[opendtv] a la carte, Who Wants It?

  • From: dan.grimes@xxxxxxxx
  • To: opendtv@xxxxxxxxxxxxx
  • Date: Thu, 10 Jul 2008 10:09:07 -0700

I disagree that I am wanting a la carte on behalf of others.  I am saying 
I want a la carte and am willing to buy certain programming.  Just not all 
of it.  In fact, I buy lots of media, just not the way MVPDs sell it. None 
of us really know how many want the full bundle and how many want just 
certain parts.  I don't see any harm in finding out.

Dan




"John Willkie" <johnwillkie@xxxxxxxxxxxxx> 
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07/10/2008 09:08 AM
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Salman Rushdie has coined the term “behalfism.”  Think of it as “It’s not 
what I want, it’s what I think someone else wants.”
 
It’s almost a worthless point of view.  It’s not unlike the Edsel 
market-research.  Non-drivers thought the Edsel was just what others 
wanted.
 
“If they did “ something “I’d buy it for sure” is of value.
 
Thinking that if they do something, somebody else would buy it (when you 
have no desire or interest) isn’t ‘second-guessing” it’s “third-guessing.”
 
I get my Internet (and previously my telephone) from Cablemas, the local 
cable company at my apartment.  I’ve previously tried their cable service, 
but I get quite a few channels DTV over the air.
 
Now, if only we’d get on with the transition, I’d be able to get CBS at my 
apartment over the air.  KFMB-DT vacated 55 to make way for MediaFlo and 
moved to channel 7.  Unfortunately, that’s co-channel with KABC-TV in Los 
Angeles, which, from my apartment is right behind KFMB-DT.  So, I lost 
that signal for the duration due to NTSC-into-DTV interference.  The 
alternative is to watch KCBS-DT in Los Angeles, but that’s seasonably 
variable (a situation that I hope will improve when their DTV goes to 
channel 2.  In the meantime, another displacement channel has temporarily 
used their DTV channel for something else closer to me.
 
This happened about two months ago.  I’m not whining here, but this phase 
of the DTV transition has caused me to lose CBS.  I don’t want to 
subscribe to DirecTV for one network …
 
Telling cable companies what they have to do to appeal to other prospects 
is behalfism.  Looking for research to support that viewpoint is another 
thing indeed …
 
John Willkie
 
 

De: opendtv-bounce@xxxxxxxxxxxxx [mailto:opendtv-bounce@xxxxxxxxxxxxx] En 
nombre de dan.grimes@xxxxxxxx
Enviado el: Thursday, July 10, 2008 8:40 AM
Para: opendtv@xxxxxxxxxxxxx
Asunto: [opendtv] Re: Analysis: Broadcast's $1 Billion Pot of Gold
 

Like I said...if my opinion really matters. 

I've always admitted I was a bit of an odd ball when it comes to media 
consumption.  And I agree that a la carte might very well be a limited 
group of consumers...and it might not.  Do you know of any research where 
a la carte and bundled packages went up against each other to determine 
how the pricing and consumption would land?  (That isn't rhetorical, I'm 
curious) 

I don't understand the logic that because I don't subscribe to a MVPD that 
I can't understand or have any stake in distribution products or 
platforms.  My arguments are for ethical, moral, philosophical and capital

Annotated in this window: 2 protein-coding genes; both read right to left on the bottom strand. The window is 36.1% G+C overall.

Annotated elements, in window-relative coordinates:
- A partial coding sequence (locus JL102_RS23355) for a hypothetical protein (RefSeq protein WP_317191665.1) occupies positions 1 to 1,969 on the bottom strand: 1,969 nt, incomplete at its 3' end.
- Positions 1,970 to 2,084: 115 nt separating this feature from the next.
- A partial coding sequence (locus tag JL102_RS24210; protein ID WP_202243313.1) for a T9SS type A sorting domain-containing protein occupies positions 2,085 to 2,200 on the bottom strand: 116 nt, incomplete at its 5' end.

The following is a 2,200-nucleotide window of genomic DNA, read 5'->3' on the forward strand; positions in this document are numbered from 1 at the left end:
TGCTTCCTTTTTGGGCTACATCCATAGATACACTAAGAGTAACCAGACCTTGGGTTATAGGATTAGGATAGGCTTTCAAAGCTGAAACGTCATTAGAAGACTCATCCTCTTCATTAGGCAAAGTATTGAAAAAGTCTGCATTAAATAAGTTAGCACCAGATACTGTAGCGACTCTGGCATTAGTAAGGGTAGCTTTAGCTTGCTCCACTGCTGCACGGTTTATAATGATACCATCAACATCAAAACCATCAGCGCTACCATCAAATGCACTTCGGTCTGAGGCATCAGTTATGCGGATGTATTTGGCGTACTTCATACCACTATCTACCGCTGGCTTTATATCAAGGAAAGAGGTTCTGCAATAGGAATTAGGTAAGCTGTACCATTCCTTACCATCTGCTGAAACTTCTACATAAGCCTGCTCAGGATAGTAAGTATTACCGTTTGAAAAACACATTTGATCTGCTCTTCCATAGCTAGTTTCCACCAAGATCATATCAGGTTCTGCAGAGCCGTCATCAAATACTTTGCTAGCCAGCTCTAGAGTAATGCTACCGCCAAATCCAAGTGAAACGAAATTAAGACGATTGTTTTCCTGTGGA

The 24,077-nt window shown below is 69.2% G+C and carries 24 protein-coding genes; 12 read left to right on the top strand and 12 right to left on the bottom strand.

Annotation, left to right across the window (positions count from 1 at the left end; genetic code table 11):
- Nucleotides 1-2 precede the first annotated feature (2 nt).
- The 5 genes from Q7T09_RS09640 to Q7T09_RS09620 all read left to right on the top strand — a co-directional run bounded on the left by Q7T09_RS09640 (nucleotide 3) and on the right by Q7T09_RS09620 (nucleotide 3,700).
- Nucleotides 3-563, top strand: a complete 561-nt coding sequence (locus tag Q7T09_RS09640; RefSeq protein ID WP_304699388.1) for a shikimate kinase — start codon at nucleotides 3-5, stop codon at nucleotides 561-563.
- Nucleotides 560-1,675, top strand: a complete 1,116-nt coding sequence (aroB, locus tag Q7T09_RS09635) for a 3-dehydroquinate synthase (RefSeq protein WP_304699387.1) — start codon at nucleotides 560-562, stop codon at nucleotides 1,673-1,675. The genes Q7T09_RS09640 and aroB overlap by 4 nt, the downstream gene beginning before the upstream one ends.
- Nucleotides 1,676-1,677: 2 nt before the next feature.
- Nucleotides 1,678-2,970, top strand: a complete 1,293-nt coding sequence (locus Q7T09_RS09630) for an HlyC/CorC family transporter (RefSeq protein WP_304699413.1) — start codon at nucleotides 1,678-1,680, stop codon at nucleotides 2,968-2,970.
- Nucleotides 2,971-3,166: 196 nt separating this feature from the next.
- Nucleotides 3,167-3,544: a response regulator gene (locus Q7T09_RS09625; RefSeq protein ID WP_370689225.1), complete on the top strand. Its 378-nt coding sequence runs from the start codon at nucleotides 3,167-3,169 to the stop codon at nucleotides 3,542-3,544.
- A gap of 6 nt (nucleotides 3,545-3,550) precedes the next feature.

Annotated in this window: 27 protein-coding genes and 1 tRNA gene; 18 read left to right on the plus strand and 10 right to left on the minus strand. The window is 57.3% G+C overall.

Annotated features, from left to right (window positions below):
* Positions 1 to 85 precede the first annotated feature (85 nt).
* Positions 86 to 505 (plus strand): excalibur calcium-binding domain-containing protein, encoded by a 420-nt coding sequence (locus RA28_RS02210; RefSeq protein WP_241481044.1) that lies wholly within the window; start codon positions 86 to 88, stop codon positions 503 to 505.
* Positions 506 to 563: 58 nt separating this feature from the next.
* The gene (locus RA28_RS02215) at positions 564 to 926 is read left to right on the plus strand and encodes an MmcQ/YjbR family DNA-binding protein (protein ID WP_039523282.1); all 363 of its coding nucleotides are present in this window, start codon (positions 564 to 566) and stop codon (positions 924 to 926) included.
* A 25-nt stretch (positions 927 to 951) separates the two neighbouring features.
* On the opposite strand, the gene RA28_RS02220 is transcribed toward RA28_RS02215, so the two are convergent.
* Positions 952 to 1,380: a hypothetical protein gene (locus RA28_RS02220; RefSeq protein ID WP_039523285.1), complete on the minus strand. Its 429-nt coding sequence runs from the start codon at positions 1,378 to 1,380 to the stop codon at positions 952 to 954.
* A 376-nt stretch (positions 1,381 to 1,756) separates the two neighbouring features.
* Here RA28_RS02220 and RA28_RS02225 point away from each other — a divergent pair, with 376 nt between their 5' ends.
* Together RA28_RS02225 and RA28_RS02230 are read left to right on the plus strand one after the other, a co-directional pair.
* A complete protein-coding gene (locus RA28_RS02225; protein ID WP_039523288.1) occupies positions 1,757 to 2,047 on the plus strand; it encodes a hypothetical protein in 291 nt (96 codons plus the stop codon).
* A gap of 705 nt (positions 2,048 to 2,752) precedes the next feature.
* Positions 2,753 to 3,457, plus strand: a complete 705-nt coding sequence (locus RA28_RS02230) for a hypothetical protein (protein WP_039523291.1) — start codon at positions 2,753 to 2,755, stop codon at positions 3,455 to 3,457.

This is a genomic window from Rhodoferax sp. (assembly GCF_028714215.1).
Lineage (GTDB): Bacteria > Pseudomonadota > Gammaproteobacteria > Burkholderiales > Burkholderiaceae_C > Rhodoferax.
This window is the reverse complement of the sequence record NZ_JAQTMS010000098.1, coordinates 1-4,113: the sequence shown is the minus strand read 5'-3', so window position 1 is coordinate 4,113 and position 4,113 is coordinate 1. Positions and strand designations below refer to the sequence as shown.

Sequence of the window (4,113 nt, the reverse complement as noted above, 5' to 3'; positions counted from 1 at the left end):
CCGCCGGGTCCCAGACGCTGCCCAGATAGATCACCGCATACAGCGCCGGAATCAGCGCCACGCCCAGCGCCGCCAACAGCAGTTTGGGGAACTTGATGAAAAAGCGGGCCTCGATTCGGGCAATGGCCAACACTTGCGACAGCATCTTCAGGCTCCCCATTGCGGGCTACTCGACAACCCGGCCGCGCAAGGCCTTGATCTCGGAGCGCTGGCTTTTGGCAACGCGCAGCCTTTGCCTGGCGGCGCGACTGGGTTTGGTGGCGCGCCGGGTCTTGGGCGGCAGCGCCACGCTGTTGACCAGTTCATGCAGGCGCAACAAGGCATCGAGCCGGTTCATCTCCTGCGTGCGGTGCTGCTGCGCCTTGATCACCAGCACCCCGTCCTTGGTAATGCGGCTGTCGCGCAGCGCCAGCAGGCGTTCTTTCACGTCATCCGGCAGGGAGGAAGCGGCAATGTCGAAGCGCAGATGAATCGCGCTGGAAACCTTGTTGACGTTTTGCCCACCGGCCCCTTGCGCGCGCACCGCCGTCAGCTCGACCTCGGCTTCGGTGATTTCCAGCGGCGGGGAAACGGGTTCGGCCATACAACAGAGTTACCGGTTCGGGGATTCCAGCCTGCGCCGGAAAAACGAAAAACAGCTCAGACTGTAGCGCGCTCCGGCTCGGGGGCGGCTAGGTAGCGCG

reasons.  I would subscribe if I could purchase the media I want, so long 
as the media I receive and the money I pay is perceived as equitable.  I 
am a potential customer so I would certainly think a business would want 
to hear what I would like. 

But I am also a citizen and think I have the right, no, the obligation, to 
participate when issues are of social importance.  I'm not sure if you are 
saying it is only a business decision and not a social one.  I would 
oppose that argument. 

Dan 





John Willkie <johnwillkie@xxxxxxxxxxxxx> 
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Not unlike the market research for the Edsel.  It tested well in focus 
groups, etc.  The only problem is they didn't narrow the groups down to 
likely car buyers.  It didn't fare well, as you may recall.  Perhaps 
50,000 were made, and Ford almost went out of business. 
John and Craig are cable customers.  They have valid, experienced, and 
contrasting points of view. 
"Pushbutton automatic transmission in the steering wheel!  Horse-collar 
grillework!  Look at all that chrome!" 
Would you buy one? 

John Willkie 
-----Original Message----- 
From: dan.grimes@xxxxxxxx 
Sent: Jul 9, 2008 8:43 AM 
To: opendtv@xxxxxxxxxxxxx 
Subject: [opendtv] Re: Analysis: Broadcast's $1 Billion Pot of Gold 


I'm strongly with Craig on this issue, if my opinion really matters.  And, 
as I have stated before, I have additional reasons for a la carte.  John 
Shutt's points are well and valid, but it doesn't negate the other very 
useful reasons.  And it doesn't negate the option of a bundled package. 

I wouldn't call it whining, but I wish more people cared about what media 
they are purchasing and what their family members were watching. 

Dan 


"Manfredi, Albert E" <albert.e.manfredi@xxxxxxxxxx> 
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07/09/2008 08:21 AM 


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Craig Birkmaier wrote:

> If you add in the rest of the cost of extended basic cable U.S.
> consumers are paying nearly $5 billion per month to watch TV
> channels crammed full of ads.

Quit whining about this, Craig.

John Shutt gave you a perfectly valid explanation as top why things
would not go as you think with a la carte. I know it will fall on deaf
ears, because it has done so countless times in the past.

So here's the real point. The vast majority of US households is
perfectly willing to pay what they are paying. The obvious explanation
being, they are not being charged enough.

You know, like the price of gasoline until, PERHAPS, very recently. It
was not high enough, if so many people were so overtly wasteful with it.

Bert


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